Maybe you mean: 'facebook' or 'events' or 'socialevents' or 'corporateevents' or 'tourism'
More than 770 species of bird and 5,400 species of plants are known to occur throughout the kingdom. Bhutan has a rich primate life with rare species such as the golden langur. Recently, a variant Assamese macaque, which is also regarded by some authorities as a new species, Macaca munzala has also been recorded. The Bengal tiger, Greater One-horned Rhinoceros, clouded leopard, hispid hare and the sloth bear live in the lush tropical lowland and hardwood forests in the south. In the temperate zone, grey langur, tiger, Indian leopard, goral and serow are found in mixed conifer, broadleaf and pine forests. Fruit bearing trees and bamboo provide habitat for the Himalayan black bear, red panda, squirrel, sambar, wild pig and barking deer. The alpine habitats of the great Himalayan range in the north are home to the snow leopard, blue sheep, marmot, Tibetan wolf, antelope and Himalayan musk deer. The endangered Wild Water Buffalo occurs in southern Bhutan although in small numbers.Among birds, the globally endangered White-winged Wood Duck has been added recently to the list of Bhutan’s fauna.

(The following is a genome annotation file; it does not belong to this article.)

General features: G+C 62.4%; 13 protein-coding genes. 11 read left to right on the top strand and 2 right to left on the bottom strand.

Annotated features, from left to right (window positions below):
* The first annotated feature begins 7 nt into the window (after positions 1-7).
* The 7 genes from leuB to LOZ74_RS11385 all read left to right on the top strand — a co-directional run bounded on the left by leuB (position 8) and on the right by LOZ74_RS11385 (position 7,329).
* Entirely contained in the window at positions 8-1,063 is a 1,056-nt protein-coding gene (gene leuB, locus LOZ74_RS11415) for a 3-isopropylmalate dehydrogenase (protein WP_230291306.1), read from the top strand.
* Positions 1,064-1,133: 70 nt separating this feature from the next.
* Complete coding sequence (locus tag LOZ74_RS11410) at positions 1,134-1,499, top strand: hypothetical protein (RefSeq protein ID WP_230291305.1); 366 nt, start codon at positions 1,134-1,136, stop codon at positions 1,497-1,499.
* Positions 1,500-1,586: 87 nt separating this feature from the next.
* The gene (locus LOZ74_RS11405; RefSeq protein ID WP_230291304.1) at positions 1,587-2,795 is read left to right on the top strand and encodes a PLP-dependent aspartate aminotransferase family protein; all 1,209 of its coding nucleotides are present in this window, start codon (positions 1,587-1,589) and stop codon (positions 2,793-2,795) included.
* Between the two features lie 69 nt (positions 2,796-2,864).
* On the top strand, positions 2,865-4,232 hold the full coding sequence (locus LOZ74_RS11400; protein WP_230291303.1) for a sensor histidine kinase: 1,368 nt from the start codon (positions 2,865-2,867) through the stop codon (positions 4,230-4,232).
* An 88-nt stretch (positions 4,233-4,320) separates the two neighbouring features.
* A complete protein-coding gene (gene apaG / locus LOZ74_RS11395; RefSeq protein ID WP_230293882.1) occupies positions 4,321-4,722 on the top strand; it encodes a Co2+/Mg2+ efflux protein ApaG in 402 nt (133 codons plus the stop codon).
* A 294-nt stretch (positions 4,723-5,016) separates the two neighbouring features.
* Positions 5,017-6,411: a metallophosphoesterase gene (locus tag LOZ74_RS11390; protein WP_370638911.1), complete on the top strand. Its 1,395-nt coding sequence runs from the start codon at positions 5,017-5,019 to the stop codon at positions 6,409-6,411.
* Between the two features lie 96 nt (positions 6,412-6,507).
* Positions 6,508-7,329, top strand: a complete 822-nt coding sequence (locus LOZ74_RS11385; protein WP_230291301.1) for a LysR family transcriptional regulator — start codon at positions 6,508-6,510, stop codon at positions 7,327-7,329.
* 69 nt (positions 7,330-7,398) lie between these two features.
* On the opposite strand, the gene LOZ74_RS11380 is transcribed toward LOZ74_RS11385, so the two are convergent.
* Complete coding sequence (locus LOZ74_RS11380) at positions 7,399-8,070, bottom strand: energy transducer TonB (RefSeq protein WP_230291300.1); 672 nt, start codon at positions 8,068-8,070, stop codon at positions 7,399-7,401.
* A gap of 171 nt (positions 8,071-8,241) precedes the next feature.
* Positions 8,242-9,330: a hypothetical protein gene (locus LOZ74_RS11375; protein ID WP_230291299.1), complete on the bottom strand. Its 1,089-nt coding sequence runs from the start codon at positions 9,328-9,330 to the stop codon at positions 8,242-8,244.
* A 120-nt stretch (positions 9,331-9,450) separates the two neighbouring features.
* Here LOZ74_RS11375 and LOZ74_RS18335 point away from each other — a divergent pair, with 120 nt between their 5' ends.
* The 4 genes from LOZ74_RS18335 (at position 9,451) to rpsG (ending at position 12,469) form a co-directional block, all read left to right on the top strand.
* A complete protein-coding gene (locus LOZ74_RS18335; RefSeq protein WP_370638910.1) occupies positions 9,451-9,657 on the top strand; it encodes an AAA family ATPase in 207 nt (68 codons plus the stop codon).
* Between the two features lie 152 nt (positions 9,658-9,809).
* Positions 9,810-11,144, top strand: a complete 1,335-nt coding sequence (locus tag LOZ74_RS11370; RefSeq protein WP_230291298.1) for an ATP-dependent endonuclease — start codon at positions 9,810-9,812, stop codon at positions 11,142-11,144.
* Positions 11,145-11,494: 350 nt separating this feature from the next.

Bhutan, officially the Kingdom of Bhutan, is a landlocked country in South Asia, located at the eastern end of the Himalayas and bordered to the south, east and west by the Republic of India and to the north by the People’s Republic of China. Bhutan is separated from the nearby country of Nepal to the west by the Indian state of Sikkim, and from Bangladesh to the south by West Bengal. Bhutan existed as a patchwork of minor warring fiefdoms until the early 17th century, when the area was unified by the Shabdrung Ngawang Namgyal, who was guided by a prophecy, fled religious persecution in Tibet and cultivated a separate Bhutanese identity. In the early 20th century, Bhutan came into contact with the British Empire, after which Bhutan continued strong bilateral relation with India upon its independence. In 2006, Business Week magazine rated Bhutan the happiest country in Asia and the eighth-happiest in the world, based on a global survey. Bhutan’s landscape ranges from subtropical plains in the south to the Sub-alpine Himalayan heights in the north, with some peaks exceeding 7,000 metres (23,000 ft). The state religion is Vajrayana Buddhism, and the population of 691,141 is predominantly Buddhist, with Hinduism the second-largest religion. The capital and largest city is Thimphu. After centuries of absolute monarchy, Bhutan became a constitutional monarchy and held its first general elections in 2007. Bhutan is a member of the United Nations and the South Asian Association for Regional Cooperation (SAARC); it hosted the sixteenth SAARC summit in April 2010. The total area of the country is currently 38,816 square kilometres (14,987 sq mi).